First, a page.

NIKOLA TESLA (1856-1943) is widely credited with being no less than the founding father of modern electrical technology, and a principal architect of our modern age.
His fame rivaled that of any other inventor or scientist in history, including Albert Einstein.
In 1893, he stunned the scientific world by demonstrating wireless energy transfer, to power electronic devices, and his plans for intercontinental wireless transmission of industrial electrical power.
By varying degrees, Tesla contributed to the formal establishment of the computer sciences, telecommunications, robotics, wireless remote control, the vacuum tube, the X-Ray, the fax machine, fluorescent and neon lighting, wireless telegraphy, television, radar, ballistic missiles, the induction motor, long-distance AC power distribution, giant electric turbines such as those employed at Niagara Falls and the Hoover Dam to generate hydroelectric power, particle-beam weaponry, and nuclear and theoretical physics.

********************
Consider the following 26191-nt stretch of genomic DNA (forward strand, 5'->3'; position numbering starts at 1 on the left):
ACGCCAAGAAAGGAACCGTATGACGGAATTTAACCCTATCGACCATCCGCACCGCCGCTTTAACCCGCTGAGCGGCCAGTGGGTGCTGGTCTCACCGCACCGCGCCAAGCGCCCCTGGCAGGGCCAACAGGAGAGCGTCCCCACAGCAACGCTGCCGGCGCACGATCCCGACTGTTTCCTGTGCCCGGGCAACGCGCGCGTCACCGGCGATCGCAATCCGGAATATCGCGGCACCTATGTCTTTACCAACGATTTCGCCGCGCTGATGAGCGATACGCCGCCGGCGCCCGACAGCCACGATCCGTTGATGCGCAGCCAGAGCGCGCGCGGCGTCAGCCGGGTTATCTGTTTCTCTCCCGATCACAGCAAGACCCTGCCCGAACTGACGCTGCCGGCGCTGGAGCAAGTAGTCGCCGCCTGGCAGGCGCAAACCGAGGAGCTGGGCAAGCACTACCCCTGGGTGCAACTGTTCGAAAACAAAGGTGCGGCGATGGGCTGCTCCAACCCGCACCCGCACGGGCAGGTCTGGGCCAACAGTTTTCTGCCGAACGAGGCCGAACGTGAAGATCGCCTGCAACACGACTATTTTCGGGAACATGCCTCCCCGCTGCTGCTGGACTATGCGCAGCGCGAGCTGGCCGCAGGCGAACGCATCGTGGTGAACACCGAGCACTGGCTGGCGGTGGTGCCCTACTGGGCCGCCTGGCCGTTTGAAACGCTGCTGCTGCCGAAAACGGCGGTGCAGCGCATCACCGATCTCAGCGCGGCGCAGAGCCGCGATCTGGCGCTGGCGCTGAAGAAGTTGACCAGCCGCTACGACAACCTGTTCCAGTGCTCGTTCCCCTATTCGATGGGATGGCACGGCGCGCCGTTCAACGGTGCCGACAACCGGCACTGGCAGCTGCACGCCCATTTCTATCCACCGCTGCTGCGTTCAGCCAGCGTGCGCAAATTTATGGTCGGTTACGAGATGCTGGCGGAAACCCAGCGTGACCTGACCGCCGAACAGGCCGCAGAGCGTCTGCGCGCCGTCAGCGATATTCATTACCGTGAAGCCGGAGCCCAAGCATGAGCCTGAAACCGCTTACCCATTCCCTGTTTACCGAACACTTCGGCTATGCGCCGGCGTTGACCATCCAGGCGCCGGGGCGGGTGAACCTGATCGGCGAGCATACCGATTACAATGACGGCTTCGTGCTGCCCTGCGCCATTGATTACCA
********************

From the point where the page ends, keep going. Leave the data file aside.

His autobiography offers a fascinating glimpse into the brilliant and prescient mind of this flamboyant and trailblazing inventor. Further, it offers clues to the paralyzing mental instability that shadowed him throughout his career.